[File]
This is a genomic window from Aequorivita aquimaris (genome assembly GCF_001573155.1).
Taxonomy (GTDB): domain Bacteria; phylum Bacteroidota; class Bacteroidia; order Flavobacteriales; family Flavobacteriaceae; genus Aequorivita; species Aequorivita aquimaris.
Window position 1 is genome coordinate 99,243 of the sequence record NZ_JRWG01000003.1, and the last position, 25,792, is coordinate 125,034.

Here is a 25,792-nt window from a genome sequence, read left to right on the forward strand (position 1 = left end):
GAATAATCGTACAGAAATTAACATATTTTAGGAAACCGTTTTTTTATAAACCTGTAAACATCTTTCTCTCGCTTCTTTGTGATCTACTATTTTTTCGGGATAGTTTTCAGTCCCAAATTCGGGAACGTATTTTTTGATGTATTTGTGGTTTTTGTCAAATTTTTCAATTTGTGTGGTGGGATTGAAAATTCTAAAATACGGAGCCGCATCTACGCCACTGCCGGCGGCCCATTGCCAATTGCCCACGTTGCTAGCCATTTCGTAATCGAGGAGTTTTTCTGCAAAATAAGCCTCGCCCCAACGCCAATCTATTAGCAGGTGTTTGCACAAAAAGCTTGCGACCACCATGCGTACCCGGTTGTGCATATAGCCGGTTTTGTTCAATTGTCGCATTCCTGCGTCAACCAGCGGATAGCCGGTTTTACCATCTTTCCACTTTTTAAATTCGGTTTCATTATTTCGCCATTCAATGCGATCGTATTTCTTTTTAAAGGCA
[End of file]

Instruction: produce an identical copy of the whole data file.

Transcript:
This is a genomic window from Aequorivita aquimaris (genome assembly GCF_001573155.1).
Taxonomy (GTDB): domain Bacteria; phylum Bacteroidota; class Bacteroidia; order Flavobacteriales; family Flavobacteriaceae; genus Aequorivita; species Aequorivita aquimaris.
Window position 1 is genome coordinate 99,243 of the sequence record NZ_JRWG01000003.1, and the last position, 25,792, is coordinate 125,034.

Here is a 25,792-nt window from a genome sequence, read left to right on the forward strand (position 1 = left end):
GAATAATCGTACAGAAATTAACATATTTTAGGAAACCGTTTTTTTATAAACCTGTAAACATCTTTCTCTCGCTTCTTTGTGATCTACTATTTTTTCGGGATAGTTTTCAGTCCCAAATTCGGGAACGTATTTTTTGATGTATTTGTGGTTTTTGTCAAATTTTTCAATTTGTGTGGTGGGATTGAAAATTCTAAAATACGGAGCCGCATCTACGCCACTGCCGGCGGCCCATTGCCAATTGCCCACGTTGCTAGCCATTTCGTAATCGAGGAGTTTTTCTGCAAAATAAGCCTCGCCCCAACGCCAATCTATTAGCAGGTGTTTGCACAAAAAGCTTGCGACCACCATGCGTACCCGGTTGTGCATATAGCCGGTTTTGTTCAATTGTCGCATTCCTGCGTCAACCAGCGGATAGCCGGTTTTACCATCTTTCCACTTTTTAAATTCGGTTTCATTATTTCGCCATTCAATGCGATCGTATTTCTTTTTAAAGGCA